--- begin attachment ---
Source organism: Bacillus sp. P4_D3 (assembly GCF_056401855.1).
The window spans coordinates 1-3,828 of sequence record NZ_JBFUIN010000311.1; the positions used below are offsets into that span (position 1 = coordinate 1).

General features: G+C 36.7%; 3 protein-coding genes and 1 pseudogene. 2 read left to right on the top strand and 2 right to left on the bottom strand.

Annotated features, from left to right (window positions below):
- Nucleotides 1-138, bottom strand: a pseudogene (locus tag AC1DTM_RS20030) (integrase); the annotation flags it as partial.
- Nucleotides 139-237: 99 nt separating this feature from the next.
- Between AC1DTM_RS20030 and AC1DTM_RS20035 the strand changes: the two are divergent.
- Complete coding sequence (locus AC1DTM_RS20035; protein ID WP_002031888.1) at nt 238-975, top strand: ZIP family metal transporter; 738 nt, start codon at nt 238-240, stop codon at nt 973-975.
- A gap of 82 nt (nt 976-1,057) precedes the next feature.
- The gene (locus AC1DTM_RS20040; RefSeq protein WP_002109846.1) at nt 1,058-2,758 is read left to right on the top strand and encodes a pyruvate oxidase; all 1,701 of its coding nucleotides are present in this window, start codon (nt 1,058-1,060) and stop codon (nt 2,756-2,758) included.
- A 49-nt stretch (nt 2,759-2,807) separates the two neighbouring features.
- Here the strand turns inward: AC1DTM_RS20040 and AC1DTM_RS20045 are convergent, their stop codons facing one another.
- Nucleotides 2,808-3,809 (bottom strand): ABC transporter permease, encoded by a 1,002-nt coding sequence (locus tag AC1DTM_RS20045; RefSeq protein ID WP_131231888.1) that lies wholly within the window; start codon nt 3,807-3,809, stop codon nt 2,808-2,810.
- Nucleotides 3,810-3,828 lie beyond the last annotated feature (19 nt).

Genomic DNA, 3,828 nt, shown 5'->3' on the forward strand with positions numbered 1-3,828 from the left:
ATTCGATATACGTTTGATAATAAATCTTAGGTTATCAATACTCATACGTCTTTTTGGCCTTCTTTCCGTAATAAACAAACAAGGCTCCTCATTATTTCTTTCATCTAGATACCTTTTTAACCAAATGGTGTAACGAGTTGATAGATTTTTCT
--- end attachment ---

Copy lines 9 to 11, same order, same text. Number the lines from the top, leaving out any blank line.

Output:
- A gap of 82 nt (nt 976-1,057) precedes the next feature.
- The gene (locus AC1DTM_RS20040; RefSeq protein WP_002109846.1) at nt 1,058-2,758 is read left to right on the top strand and encodes a pyruvate oxidase; all 1,701 of its coding nucleotides are present in this window, start codon (nt 1,058-1,060) and stop codon (nt 2,756-2,758) included.
- A 49-nt stretch (nt 2,759-2,807) separates the two neighbouring features.